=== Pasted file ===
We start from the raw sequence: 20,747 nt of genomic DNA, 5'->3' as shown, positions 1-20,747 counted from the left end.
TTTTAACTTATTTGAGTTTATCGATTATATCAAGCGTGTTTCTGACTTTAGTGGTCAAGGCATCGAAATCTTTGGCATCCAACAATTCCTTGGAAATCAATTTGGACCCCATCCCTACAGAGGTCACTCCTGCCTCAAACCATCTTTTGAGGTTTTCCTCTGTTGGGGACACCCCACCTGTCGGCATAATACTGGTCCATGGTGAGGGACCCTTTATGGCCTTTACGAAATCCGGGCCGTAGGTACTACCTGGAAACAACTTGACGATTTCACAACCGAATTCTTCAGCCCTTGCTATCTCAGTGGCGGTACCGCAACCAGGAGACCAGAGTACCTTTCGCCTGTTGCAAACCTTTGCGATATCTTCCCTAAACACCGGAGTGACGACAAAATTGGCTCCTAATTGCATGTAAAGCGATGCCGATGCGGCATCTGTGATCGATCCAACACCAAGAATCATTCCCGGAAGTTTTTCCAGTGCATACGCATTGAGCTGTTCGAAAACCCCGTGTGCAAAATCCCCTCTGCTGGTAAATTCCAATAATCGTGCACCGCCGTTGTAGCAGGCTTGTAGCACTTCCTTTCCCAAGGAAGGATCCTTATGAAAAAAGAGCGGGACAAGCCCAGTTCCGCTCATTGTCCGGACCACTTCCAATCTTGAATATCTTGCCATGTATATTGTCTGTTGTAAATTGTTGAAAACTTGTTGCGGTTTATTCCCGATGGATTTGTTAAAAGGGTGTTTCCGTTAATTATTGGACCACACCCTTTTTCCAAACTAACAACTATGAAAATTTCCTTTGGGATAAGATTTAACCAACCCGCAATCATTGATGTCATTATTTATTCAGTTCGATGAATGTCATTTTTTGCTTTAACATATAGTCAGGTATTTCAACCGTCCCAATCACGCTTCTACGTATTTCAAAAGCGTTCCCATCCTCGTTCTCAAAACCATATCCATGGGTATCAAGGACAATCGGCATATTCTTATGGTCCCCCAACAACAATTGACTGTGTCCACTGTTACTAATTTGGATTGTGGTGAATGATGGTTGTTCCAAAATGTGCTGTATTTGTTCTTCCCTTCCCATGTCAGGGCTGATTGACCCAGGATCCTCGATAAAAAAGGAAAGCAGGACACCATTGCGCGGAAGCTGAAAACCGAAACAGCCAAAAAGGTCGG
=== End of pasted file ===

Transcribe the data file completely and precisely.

We start from the raw sequence: 20,747 nt of genomic DNA, 5'->3' as shown, positions 1-20,747 counted from the left end.
TTTTAACTTATTTGAGTTTATCGATTATATCAAGCGTGTTTCTGACTTTAGTGGTCAAGGCATCGAAATCTTTGGCATCCAACAATTCCTTGGAAATCAATTTGGACCCCATCCCTACAGAGGTCACTCCTGCCTCAAACCATCTTTTGAGGTTTTCCTCTGTTGGGGACACCCCACCTGTCGGCATAATACTGGTCCATGGTGAGGGACCCTTTATGGCCTTTACGAAATCCGGGCCGTAGGTACTACCTGGAAACAACTTGACGATTTCACAACCGAATTCTTCAGCCCTTGCTATCTCAGTGGCGGTACCGCAACCAGGAGACCAGAGTACCTTTCGCCTGTTGCAAACCTTTGCGATATCTTCCCTAAACACCGGAGTGACGACAAAATTGGCTCCTAATTGCATGTAAAGCGATGCCGATGCGGCATCTGTGATCGATCCAACACCAAGAATCATTCCCGGAAGTTTTTCCAGTGCATACGCATTGAGCTGTTCGAAAACCCCGTGTGCAAAATCCCCTCTGCTGGTAAATTCCAATAATCGTGCACCGCCGTTGTAGCAGGCTTGTAGCACTTCCTTTCCCAAGGAAGGATCCTTATGAAAAAAGAGCGGGACAAGCCCAGTTCCGCTCATTGTCCGGACCACTTCCAATCTTGAATATCTTGCCATGTATATTGTCTGTTGTAAATTGTTGAAAACTTGTTGCGGTTTATTCCCGATGGATTTGTTAAAAGGGTGTTTCCGTTAATTATTGGACCACACCCTTTTTCCAAACTAACAACTATGAAAATTTCCTTTGGGATAAGATTTAACCAACCCGCAATCATTGATGTCATTATTTATTCAGTTCGATGAATGTCATTTTTTGCTTTAACATATAGTCAGGTATTTCAACCGTCCCAATCACGCTTCTACGTATTTCAAAAGCGTTCCCATCCTCGTTCTCAAAACCATATCCATGGGTATCAAGGACAATCGGCATATTCTTATGGTCCCCCAACAACAATTGACTGTGTCCACTGTTACTAATTTGGATTGTGGTGAATGATGGTTGTTCCAAAATGTGCTGTATTTGTTCTTCCCTTCCCATGTCAGGGCTGATTGACCCAGGATCCTCGATAAAAAAGGAAAGCAGGACACCATTGCGCGGAAGCTGAAAACCGAAACAGCCAAAAAGGTCGG